Kandos and Rylstone History P.11
Animals in the War
Presentation to Kandos High School Year 9 students by Ron Roberts in 2000
Simpson and his Donkey
From: ANZAC: something to be proud of by Nan Bosler
Copy of the original painting
by Horace Millichamp Moore-Jones
Simpson and his donkey became a legend as the ANZACS struggled on the Gallipoli Peninsula.
Pte. John Simpson Kirkpatrick, 3rd Australian Field Ambulance, found an abandoned donkey, and called him Duffy. Simpson quickly trained the amiable animal to work with him.
Duffy was able to do the work of three stretcher-bearers, bringing the badly wounded soldiers down the daunting cliff to the casualty rest on the beach. Together, Simpson and Duffy rescued the wounded troops, making hundreds of trips up and down the cliff.
But came the time when Simpson himself was killed, Duffy could not rescue him. The donkey was found standing quietly by his master's side, watching over his body.
Pte Dick Henderson, New Zealand 1st Field Ambulance, took Duffy, renamed him Murphy, and continued rescuing the wounded for another 6 weeks. Then, for no explained reason, the order came that the donkey was no longer to be used to carry the wounded. Duffy was safely removed from the area.
Two Boys by NX15943
From Khaki and Green, Published for The Australian Military Forces, 1943
It's a long time now but the time doesn't matter. I'll always remember them clearly, just as I do now, just as I saw them that warm July night - a couple of kids and their mules. What they did, and their quiet way of doing it makes me proud to have known them that night.
They often used to pass behind our O-pip, going up to the infantry lines on the forward slopes of the ridge. We'd hear the mules stumbling and clattering down the wadi and then they'd come round the overhang of rock, climbing the rough path, the hotboxes swaying on each side of the mules. They'd grin and say "Hi" and go on up over the ridge out of sight. Neither of them looked more than eighteen.
One evening they were late arriving. We wondered what had happened to them. ..The coast road...had been shelled pretty hard all day... Then just on dusk we heard the mules and it was funny the queer relief we felt to hear those hoofs on the rocks... The mules had ammo. boxes strapped to their saddles this time and the rear mule was limping.
They pulled up opposite us.
"Thought you'd been moved to another run," we said.
"We had to wait for this ammo. They can't get it over to the flank by the usual way. It's pretty bloody over there are present."...
One of them was examining the hoof of the lame mule. He looked up.
"I can't take this bloke any farther. He's done."...
The taller of the two kids stood up. He looked up at the ridge for a moment. Standing above us he looked long and thin and very young.
Then he said, "I'll go on, Gerry." His voice was very calm and matter of fact. "I'll come back and take your load up later."
"Like hell. You'll come back but I'm taking the next load up."
The tall one grinned. "OK So-long fellas."
He took the lead-rope of the mule and went up the path. There was a momentary glow in the sky behind the ridge and for just so long as was needed to make it a memory he was a silhouette against it, black shapes of a quiet brave boy and his mule against the glow of death, and then he was gone.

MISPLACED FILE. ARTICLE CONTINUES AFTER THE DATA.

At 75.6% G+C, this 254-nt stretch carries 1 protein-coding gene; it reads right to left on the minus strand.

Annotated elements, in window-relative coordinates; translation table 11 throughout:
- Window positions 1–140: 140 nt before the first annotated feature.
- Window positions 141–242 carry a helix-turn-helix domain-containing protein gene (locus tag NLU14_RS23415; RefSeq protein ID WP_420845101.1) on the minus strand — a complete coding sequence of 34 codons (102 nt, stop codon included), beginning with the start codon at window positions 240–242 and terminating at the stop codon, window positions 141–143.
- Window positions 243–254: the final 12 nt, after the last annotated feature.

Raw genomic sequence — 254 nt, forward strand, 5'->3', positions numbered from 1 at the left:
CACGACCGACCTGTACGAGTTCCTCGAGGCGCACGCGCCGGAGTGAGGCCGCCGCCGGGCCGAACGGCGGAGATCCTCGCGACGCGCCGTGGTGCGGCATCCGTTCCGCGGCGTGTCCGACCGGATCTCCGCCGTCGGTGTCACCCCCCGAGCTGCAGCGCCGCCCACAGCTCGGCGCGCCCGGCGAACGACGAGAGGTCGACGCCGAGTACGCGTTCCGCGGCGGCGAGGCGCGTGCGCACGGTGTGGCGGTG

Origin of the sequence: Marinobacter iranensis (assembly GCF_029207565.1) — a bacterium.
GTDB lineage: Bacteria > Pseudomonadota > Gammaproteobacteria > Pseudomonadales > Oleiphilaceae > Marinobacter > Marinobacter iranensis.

The kid who stayed with us talked a lot... After a while the kid started to talk less. Sometimes he would break off and sit, listening, looking up towards the ridge. He was getting restless.
"Maybe they've kept him up there," I said.
He shook his head. "They wouldn't do that. They badly want this other ammo."
We sat there a while longer and then he stood up.
"I'll go on, I think. It's tough on the mule here but he'll just have to walk on three feet."
It was no use saying anything. He was worried, you could see that. And the only way to get him over it was to let him go and find out for himself.
He went up the path. The shelling was still going on and I felt a bit sick thinking about that kid and his mule making their way through it. I went up to do my shift on the post.
We didn't hear them come back again during the night...I found myself listening for them all the time I was doing my shift, and once, when I had been relieved and was just dropping off to sleep I sat up suddenly, thinking I had heard the mules' hoofs on the rocks.
The sun had been up some hours and I was sitting drinking tea when I heard the sound I'd been waiting for. I turned my head quickly. The short kid, the one who'd gone up last, was coming down leading the mule, which was very lame now.
I threw out the tea in my mug and filled it again and stood up. He came down and I held out the mug. He took it without a word and drank. His face looked as if the skin were stretched tight over the bones and his eyes were strained and tired.
"What happened?" I asked.
His voice was tight and dead. "I don't know. I found his mule going up - it was split wide open. He - he just wasn't there."
There are times when you say a lot more by not saying anything. This was one of them.
"I had another look coming down this morning. All I found was his hat."
I looked. There was a steel helmet hanging by its strap to the gear on the mule's back. It had a hole big as my fist right through it and there was blood on the strap.
"I'm sorry Gerry." The words seemed so inadequate.
He shook his head as if he were shaking water out of his eyes. He handed me back the mug.
"I think I'll be going. Thanks for the tea."
He went down the wadi. His head was hanging and maybe he was crying. I didn't feel so good inside myself.
A Light Horse Cavalry Soldier
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